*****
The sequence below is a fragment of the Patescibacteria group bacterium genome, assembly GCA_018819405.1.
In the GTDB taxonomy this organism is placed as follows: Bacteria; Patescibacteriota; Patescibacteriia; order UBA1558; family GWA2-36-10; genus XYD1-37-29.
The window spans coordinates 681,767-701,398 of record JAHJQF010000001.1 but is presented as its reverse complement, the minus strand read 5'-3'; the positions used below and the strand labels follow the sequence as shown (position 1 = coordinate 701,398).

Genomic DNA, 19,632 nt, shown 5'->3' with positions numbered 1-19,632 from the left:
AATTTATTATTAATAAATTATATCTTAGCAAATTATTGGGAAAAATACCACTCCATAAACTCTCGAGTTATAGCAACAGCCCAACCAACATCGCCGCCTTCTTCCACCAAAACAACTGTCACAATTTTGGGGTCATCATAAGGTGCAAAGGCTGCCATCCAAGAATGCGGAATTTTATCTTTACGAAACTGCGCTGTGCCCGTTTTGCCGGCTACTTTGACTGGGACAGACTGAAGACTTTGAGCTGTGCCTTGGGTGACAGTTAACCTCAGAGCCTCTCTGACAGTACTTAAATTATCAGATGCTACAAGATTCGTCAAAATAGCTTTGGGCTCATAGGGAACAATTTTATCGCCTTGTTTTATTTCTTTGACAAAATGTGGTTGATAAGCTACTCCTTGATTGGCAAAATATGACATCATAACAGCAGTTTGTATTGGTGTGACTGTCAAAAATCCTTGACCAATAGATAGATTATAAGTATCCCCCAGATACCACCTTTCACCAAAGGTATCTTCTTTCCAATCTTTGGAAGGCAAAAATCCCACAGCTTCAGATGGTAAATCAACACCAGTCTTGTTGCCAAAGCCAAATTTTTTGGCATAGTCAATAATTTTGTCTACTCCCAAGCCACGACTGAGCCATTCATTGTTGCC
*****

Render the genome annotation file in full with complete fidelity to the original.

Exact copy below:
The sequence below is a fragment of the Patescibacteria group bacterium genome, assembly GCA_018819405.1.
In the GTDB taxonomy this organism is placed as follows: Bacteria; Patescibacteriota; Patescibacteriia; order UBA1558; family GWA2-36-10; genus XYD1-37-29.
The window spans coordinates 681,767-701,398 of record JAHJQF010000001.1 but is presented as its reverse complement, the minus strand read 5'-3'; the positions used below and the strand labels follow the sequence as shown (position 1 = coordinate 701,398).

Genomic DNA, 19,632 nt, shown 5'->3' with positions numbered 1-19,632 from the left:
AATTTATTATTAATAAATTATATCTTAGCAAATTATTGGGAAAAATACCACTCCATAAACTCTCGAGTTATAGCAACAGCCCAACCAACATCGCCGCCTTCTTCCACCAAAACAACTGTCACAATTTTGGGGTCATCATAAGGTGCAAAGGCTGCCATCCAAGAATGCGGAATTTTATCTTTACGAAACTGCGCTGTGCCCGTTTTGCCGGCTACTTTGACTGGGACAGACTGAAGACTTTGAGCTGTGCCTTGGGTGACAGTTAACCTCAGAGCCTCTCTGACAGTACTTAAATTATCAGATGCTACAAGATTCGTCAAAATAGCTTTGGGCTCATAGGGAACAATTTTATCGCCTTGTTTTATTTCTTTGACAAAATGTGGTTGATAAGCTACTCCTTGATTGGCAAAATATGACATCATAACAGCAGTTTGTATTGGTGTGACTGTCAAAAATCCTTGACCAATAGATAGATTATAAGTATCCCCCAGATACCACCTTTCACCAAAGGTATCTTCTTTCCAATCTTTGGAAGGCAAAAATCCCACAGCTTCAGATGGTAAATCAACACCAGTCTTGTTGCCAAAGCCAAATTTTTTGGCATAGTCAATAATTTTGTCTACTCCCAAGCCACGACTGAGCCATTCATTGTTGCC